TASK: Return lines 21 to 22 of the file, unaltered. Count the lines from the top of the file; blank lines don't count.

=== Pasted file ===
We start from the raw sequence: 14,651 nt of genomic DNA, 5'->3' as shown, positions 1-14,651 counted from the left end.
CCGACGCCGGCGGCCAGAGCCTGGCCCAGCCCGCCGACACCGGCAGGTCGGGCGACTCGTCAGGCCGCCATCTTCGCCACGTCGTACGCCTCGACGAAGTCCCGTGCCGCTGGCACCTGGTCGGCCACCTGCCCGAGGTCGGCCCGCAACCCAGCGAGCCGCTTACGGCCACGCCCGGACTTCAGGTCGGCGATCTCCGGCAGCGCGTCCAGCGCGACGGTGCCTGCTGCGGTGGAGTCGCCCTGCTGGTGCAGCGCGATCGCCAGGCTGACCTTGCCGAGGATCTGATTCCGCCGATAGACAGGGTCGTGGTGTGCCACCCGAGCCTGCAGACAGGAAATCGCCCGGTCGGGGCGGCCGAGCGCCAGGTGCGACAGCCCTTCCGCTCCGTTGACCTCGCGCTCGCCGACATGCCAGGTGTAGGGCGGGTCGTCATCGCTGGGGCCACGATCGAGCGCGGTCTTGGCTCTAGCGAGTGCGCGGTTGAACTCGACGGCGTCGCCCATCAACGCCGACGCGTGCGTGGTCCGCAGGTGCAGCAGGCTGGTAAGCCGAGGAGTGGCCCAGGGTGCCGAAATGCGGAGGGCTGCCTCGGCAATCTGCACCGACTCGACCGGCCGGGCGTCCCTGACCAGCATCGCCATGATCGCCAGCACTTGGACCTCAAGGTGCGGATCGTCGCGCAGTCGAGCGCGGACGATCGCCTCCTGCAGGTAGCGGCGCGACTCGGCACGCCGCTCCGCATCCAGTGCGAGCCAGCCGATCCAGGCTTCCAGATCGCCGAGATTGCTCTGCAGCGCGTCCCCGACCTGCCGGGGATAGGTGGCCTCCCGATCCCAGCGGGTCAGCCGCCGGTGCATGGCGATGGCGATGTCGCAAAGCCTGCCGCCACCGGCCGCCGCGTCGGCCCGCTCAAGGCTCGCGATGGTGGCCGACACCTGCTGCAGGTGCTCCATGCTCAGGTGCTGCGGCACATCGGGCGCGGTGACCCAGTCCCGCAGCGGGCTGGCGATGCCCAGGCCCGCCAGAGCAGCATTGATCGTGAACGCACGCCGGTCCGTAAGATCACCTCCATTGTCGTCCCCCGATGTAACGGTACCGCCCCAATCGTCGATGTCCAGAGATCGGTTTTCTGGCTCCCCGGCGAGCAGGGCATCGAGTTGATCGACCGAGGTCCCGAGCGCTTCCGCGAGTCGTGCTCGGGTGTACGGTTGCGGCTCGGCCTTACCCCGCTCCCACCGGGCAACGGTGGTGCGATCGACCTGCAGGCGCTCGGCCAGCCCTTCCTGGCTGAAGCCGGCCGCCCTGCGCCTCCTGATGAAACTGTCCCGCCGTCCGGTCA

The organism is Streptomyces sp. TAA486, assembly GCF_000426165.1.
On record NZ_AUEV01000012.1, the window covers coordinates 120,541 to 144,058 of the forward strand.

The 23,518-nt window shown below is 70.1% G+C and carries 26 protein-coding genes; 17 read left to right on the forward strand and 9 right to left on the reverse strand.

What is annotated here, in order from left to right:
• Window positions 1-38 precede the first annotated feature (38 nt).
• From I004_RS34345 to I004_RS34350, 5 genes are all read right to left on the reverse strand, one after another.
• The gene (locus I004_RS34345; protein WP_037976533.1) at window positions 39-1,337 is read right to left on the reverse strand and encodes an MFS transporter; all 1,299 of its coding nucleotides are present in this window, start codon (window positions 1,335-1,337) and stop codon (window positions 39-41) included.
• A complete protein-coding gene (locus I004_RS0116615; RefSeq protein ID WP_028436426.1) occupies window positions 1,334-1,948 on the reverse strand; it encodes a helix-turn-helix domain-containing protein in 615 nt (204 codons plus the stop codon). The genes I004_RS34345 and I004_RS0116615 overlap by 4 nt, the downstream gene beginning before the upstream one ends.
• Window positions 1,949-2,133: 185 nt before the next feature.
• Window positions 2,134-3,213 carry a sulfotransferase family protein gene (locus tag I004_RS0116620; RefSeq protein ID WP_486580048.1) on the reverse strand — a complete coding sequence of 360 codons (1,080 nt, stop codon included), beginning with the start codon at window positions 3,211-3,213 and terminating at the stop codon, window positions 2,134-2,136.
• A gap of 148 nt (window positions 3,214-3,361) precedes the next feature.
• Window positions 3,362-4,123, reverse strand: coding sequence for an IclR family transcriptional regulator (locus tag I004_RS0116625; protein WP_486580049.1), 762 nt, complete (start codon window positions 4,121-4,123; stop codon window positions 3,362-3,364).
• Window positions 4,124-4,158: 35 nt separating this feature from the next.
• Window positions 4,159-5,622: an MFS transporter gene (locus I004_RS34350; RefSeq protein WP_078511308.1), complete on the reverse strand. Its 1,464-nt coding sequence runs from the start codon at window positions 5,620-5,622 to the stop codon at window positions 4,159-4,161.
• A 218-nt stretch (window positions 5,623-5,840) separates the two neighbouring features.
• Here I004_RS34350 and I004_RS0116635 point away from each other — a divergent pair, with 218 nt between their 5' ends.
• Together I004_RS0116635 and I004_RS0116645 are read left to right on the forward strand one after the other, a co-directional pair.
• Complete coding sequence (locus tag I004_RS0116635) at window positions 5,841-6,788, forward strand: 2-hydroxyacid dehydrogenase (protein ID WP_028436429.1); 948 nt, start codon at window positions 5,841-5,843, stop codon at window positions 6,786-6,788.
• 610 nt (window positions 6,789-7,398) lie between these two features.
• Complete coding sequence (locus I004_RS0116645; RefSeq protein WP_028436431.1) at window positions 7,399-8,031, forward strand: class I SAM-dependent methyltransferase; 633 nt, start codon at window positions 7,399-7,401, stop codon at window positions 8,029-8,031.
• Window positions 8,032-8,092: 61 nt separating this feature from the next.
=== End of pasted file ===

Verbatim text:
• 610 nt (window positions 6,789-7,398) lie between these two features.
• Complete coding sequence (locus I004_RS0116645; RefSeq protein WP_028436431.1) at window positions 7,399-8,031, forward strand: class I SAM-dependent methyltransferase; 633 nt, start codon at window positions 7,399-7,401, stop codon at window positions 8,029-8,031.